Busy days end up leaving me behind on answering some of your posts and questions. Trying to catch up, so here we go.
Responses to “Chiefs Without 2011 Contracts”
el cid says: What a list, makes you think. For a young team we have a lot of starters who can walk. Add the CBA and what do the Chiefs do? Cannot win for trying. Things that pop out to me: Carr, Hali, all DL free agents, how do you not re-sign them? If the veterans walk, no center left on roster (with experience) and no RT who played last year. Can a college FB start next year? If Thomas Jones is done, do you go into the season without Battle on roster? Does anyone want O’Connell at the second TE? This is a very hard time for Pioli/Haley/OCs to pick and chose. Would not like their job with this.
Bob says: It’s hard to know how tough the list of 25 players without contracts is going to be for the Chiefs to deal with since we do not yet know how they will all be classified. I would rank them in this order:
- Must sign (3): OLB Tamba Hali, CB Brandon Carr, DE Wallace Gilberry.
- Should sign (3): OT Barry Richardson, LB Cory Greenwood, RB Jackie Battle.
- Wait and see (4): WR Terrance Copper, NT Ron Edwards, DL Shaun Smith, DB Maurice Leggett.
- Wait and wait (7): FB Tim Castille, FB Mike Cox, TE Leonard Pope, C Rudy Niswanger, S Reshard Langford, TE Brad Cottam, WR Kevin Curtis.
- Goodbye/Retirement (8): QB Brodie Croyle, OT Ryan O’Callaghan, C Casey Wiegmann, LB Charlie Anderson, LB Corey Mays, LB Mike Vrabel, CB Travis Daniels, S Jon McGraw.
The lack of true center presents a challenge, but last year’s draft choice Jon Asamoah can snap, so don’t discount that possibility.
SG says: I think one question we should be considering is…which of our top FA’s is most likely to be allowed to leave for another team? Don Pioli has proven history that shows he is prone to take this approach from time to time.
Bob says: I don’t think there is anybody in the group of 25 that Pioli & Company are going to chase away. The players with the arrow pointing out in the group are Gilberry, Greenwood and Carr. After that, they all become for the most part interchangeable parts.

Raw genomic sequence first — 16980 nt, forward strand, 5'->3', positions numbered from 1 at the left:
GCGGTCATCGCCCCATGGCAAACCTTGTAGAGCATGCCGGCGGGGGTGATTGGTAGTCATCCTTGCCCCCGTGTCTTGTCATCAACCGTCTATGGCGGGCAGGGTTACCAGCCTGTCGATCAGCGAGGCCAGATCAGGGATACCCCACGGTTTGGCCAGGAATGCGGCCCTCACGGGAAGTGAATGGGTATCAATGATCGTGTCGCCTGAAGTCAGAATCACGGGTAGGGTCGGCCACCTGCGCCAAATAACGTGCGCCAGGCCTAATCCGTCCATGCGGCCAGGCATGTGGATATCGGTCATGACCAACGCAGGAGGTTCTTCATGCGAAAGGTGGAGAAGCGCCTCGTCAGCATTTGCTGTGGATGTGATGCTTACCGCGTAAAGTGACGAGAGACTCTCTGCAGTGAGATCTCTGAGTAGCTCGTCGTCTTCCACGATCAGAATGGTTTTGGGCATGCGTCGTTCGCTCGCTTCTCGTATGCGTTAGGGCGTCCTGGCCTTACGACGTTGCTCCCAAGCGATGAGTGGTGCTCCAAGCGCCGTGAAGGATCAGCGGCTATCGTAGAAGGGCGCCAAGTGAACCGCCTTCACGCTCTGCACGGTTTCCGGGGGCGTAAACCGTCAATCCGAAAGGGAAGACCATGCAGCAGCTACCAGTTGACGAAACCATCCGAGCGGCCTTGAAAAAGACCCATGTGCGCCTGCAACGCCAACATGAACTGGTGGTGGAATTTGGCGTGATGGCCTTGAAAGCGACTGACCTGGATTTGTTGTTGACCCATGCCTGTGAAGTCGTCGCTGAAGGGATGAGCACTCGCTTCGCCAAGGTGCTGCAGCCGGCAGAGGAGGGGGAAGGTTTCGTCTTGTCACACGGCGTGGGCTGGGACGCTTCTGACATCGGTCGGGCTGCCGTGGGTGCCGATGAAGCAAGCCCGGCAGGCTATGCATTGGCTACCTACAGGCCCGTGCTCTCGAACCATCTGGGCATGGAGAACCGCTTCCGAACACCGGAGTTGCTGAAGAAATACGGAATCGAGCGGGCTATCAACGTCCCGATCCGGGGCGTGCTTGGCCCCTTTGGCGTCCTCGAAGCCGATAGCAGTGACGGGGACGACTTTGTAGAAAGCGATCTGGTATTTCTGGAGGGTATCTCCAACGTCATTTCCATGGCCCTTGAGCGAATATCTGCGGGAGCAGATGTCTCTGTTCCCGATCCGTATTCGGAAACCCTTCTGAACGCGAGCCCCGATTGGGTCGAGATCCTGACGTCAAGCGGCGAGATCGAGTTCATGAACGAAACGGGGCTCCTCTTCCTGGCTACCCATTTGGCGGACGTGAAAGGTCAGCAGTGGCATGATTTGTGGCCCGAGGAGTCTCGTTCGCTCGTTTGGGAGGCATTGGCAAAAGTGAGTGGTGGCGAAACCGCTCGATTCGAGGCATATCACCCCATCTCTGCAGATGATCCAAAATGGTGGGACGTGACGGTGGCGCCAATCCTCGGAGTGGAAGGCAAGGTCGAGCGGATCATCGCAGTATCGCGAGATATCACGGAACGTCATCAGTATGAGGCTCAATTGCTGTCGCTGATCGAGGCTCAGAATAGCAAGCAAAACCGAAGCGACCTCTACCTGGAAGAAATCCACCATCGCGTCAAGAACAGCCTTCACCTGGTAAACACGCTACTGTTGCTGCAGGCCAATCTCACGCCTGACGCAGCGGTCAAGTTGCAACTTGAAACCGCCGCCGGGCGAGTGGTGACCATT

Responses to “Hall of Fame Vote In the Rearview”
jim says: Clear this up for me, not that it really matters – but, you state that of the five that you didn’t vote for -Dawson, Dent, Martin, Reed and Roaf, all were eliminated but Dent. Then you state “I voted FOR Roaf”, who did not advance. Seems like a contradiction. Just asking, and not being picky.
Bob says: Good catch Jim, I did not word that very well. In the final 10, I did vote for Roaf, but he was eliminated. I did not vote for Dawson, Dent, Martin, Reed or Kennedy. My mistake.
Petey says: So is it safe to assume Bob that you will be speaking on behalf of Will Shields next year?
Bob says: Yes, if Shields makes the final 15 then I will make the presentation. I think his chances are very good of getting to the last group. I’m sure there are those who believe he should be a first-ballot inductee, but Chiefs fans should not get their hearts set on that. Shields and Willie Roaf will both be in Canton before all is said and done.
Rex says: Just curious what your thoughts are on this, Bob. We heard for years about how DT wasn’t getting in because he was too one dimensional and didn’t play the run. But Sanders, a known avoider of contact, gets in on the first ballot. As if he ever played the run. Did you notice any hypocracy from the people who were against DT those first few years? Did their objections just magically vanish once it was Deion’s name up for discussion?
Bob says: Rex, can’t say that I did. Most of the voters who were not convinced of D.T.’s worthiness have moved off the committee. They tended to be among the older voters and they’ve been replaced by younger members. In the case of Deion the cover corner vs. Derrick the pass rusher, the general impression I got was that the voters felt Sanders was the best cover corner of his generation, while Thomas was one of the best pass rushers.
Responses to “Chiefs Stay In-house For O.C. – Bill Muir”
el cid says: If this is what Haley needs, got to go along. Would be interesting to know if anyone else was considered (as in out of house), betting no one.